It is not the responsibility of the code reviewer to ensure that there are no bugs before code is committed, nor even that the code functions at all. These are 100% the responsibility of the person submitting the code. If the reviewer wants to undertake these checks then that is great, but beyond what we expect of code reviewing.

The code reviewer should primarily assess the maintainability of the code submitted, which means asking the following basic questions:

The enemy of both code maintenance and code robustness is complexity. Your task as code reviewer is to find complexity and complain about it.

The code reviewer can also assess by inspection other important aspects of the code, such as:

Caveat: as a code reviewer prioritize comprehensibility over efficiency. In other words, as is often said, we should aim to 'make it right, then make it fast' (not to try it the other way around).

Best Practices

There is a huge amount of advice regarding best practices, for example at: javapractices.com. We can't expect that submitted code is checked against all best practices. Here, for emphasis, are what we regard as the most important issues:

Length of code

Probably the most important issues to look at relate to code length:

Code organization

Another issue can be package structure. Each class should be organized into a comprehensible package structure. There shouldn't be too many packages, nor too few. As a rough guide, if a package contains less than 4 or more than 10 classes, it may be worth rethinking.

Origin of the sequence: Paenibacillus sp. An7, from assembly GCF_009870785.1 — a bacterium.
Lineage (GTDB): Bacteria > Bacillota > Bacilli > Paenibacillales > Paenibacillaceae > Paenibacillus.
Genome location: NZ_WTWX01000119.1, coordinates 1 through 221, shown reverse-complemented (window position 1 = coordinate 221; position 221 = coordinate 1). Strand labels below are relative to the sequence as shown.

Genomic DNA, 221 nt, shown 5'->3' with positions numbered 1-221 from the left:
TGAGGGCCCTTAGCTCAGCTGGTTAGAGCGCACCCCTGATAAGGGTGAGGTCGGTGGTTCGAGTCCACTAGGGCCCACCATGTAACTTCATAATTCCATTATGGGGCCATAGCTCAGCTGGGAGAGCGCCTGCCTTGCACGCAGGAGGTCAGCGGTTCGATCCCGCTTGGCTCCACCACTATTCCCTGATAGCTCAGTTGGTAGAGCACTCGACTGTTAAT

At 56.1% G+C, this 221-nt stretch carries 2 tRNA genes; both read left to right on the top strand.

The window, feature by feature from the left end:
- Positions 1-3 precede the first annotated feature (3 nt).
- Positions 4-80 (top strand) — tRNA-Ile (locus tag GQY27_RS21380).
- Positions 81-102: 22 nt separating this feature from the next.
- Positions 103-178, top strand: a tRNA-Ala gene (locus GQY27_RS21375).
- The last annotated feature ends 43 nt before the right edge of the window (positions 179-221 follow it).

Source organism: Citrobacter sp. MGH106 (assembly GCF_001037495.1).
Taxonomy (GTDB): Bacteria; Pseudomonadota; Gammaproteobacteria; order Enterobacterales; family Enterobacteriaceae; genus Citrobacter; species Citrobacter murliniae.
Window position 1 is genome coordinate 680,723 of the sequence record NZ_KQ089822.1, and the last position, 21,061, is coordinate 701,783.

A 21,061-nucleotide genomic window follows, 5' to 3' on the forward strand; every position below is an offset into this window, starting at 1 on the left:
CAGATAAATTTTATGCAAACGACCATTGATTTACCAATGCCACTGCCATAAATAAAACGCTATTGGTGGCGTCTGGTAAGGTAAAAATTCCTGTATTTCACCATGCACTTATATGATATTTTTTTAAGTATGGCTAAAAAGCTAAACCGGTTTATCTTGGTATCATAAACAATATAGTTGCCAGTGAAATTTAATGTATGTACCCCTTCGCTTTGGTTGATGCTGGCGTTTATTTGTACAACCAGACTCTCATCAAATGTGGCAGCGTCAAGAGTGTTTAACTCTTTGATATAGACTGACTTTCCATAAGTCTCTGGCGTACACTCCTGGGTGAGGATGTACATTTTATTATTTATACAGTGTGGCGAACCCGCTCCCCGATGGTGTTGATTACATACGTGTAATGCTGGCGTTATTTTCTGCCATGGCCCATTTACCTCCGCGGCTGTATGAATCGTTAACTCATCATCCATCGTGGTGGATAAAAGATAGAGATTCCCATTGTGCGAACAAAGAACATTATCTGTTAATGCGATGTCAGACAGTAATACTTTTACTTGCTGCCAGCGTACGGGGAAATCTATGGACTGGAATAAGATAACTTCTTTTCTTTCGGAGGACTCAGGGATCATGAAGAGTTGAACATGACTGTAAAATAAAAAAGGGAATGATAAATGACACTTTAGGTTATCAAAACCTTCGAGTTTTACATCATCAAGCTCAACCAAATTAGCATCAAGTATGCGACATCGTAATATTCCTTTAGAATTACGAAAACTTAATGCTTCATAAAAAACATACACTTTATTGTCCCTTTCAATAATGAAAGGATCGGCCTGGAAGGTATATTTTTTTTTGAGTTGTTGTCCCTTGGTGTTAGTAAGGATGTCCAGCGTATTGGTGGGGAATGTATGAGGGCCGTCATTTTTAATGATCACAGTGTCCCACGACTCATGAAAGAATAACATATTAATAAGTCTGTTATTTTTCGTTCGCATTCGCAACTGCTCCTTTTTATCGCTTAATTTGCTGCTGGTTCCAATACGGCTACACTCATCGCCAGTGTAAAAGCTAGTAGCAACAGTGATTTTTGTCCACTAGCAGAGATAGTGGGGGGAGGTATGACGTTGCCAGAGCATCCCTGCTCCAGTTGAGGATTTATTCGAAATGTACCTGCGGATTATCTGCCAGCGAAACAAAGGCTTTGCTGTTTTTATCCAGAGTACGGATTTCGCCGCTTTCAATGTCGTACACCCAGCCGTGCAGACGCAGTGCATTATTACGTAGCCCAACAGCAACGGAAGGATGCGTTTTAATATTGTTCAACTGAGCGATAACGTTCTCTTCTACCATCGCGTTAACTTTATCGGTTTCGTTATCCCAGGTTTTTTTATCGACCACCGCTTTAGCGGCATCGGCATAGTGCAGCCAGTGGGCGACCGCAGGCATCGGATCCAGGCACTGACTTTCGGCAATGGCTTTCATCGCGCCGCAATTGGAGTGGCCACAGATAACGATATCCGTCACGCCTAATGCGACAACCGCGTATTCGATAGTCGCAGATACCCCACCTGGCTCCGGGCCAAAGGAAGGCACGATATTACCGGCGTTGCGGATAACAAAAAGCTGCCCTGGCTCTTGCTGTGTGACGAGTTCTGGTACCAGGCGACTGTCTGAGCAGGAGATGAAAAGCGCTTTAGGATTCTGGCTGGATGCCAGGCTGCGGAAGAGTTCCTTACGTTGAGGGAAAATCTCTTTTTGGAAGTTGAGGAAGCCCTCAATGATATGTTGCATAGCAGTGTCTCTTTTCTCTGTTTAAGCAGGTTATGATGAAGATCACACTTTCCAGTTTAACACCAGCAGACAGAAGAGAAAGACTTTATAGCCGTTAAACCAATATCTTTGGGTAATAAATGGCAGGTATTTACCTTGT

Naming

Another very important issue which is often under-rated is naming. Are packages, classes, methods and variables in your view, optimally named?

As a code reviewer, you might fear that you are being "picky" by complaining about names, but naming is a critical factor in the maintainability of code. If names are well-chosen, they serve as abbreviations of the functionality they name, which assists enormously in comprehending the whole. If a method is not well-named, one has to read each line of code to understand what it does, which is a very inefficient alternative.

Checklist

  1. Is the person submitting the code on the list of people who have confirmed transferral of copyright of code submitted?
  2. Am I having difficulty in understanding this code?
  3. Is there any complexity in the code which could be reduced by refactoring?
  4. Is the code well organized in a package structure which makes sense?
  5. Are the class names intuitive and is it obvious what they do?
  6. Are there any classes which are notably large?
  7. Are there any particularly long methods?
  8. Do all the method names seem clear and intuitive?
  9. Is the code [well-documented](http://www.javapractices.com/topic/TopicAction.do?Id=60)?
  10. Does it follow common Java code conventions?
  11. Does the code submitted introduce unnecessary dependencies which reduces the modularity of the codebase?
  12. Are there ways in which this code could be made more efficient?
  13. Are exceptions simply swallowed anywhere, rather than being handled explicitly?

5. Deployments

Normally we deploy only release branch, which should contain only validated and tested (all tests pass, manual regression tests pass) version from master branch.